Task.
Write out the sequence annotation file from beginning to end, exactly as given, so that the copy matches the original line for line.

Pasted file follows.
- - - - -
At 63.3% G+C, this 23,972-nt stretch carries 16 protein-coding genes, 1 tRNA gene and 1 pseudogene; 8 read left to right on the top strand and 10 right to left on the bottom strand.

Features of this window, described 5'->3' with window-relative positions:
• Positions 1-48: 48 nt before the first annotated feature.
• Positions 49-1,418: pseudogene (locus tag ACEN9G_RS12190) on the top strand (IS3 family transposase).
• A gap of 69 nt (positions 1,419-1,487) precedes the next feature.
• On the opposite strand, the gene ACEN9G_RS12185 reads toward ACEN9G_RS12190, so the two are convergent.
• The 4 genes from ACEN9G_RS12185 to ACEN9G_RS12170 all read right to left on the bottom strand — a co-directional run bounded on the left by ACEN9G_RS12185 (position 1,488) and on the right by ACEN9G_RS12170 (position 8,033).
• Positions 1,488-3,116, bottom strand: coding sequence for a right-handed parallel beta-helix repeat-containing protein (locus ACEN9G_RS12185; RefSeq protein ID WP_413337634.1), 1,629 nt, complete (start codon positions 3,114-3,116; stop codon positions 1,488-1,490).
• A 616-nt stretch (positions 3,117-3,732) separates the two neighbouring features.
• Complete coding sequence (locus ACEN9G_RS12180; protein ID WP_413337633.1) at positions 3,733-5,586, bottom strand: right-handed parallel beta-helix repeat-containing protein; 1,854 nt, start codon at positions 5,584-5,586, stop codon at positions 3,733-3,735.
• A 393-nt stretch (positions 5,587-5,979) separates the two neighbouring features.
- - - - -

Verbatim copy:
At 63.3% G+C, this 23,972-nt stretch carries 16 protein-coding genes, 1 tRNA gene and 1 pseudogene; 8 read left to right on the top strand and 10 right to left on the bottom strand.

Features of this window, described 5'->3' with window-relative positions:
• Positions 1-48: 48 nt before the first annotated feature.
• Positions 49-1,418: pseudogene (locus tag ACEN9G_RS12190) on the top strand (IS3 family transposase).
• A gap of 69 nt (positions 1,419-1,487) precedes the next feature.
• On the opposite strand, the gene ACEN9G_RS12185 reads toward ACEN9G_RS12190, so the two are convergent.
• The 4 genes from ACEN9G_RS12185 to ACEN9G_RS12170 all read right to left on the bottom strand — a co-directional run bounded on the left by ACEN9G_RS12185 (position 1,488) and on the right by ACEN9G_RS12170 (position 8,033).
• Positions 1,488-3,116, bottom strand: coding sequence for a right-handed parallel beta-helix repeat-containing protein (locus ACEN9G_RS12185; RefSeq protein ID WP_413337634.1), 1,629 nt, complete (start codon positions 3,114-3,116; stop codon positions 1,488-1,490).
• A 616-nt stretch (positions 3,117-3,732) separates the two neighbouring features.
• Complete coding sequence (locus ACEN9G_RS12180; protein ID WP_413337633.1) at positions 3,733-5,586, bottom strand: right-handed parallel beta-helix repeat-containing protein; 1,854 nt, start codon at positions 5,584-5,586, stop codon at positions 3,733-3,735.
• A 393-nt stretch (positions 5,587-5,979) separates the two neighbouring features.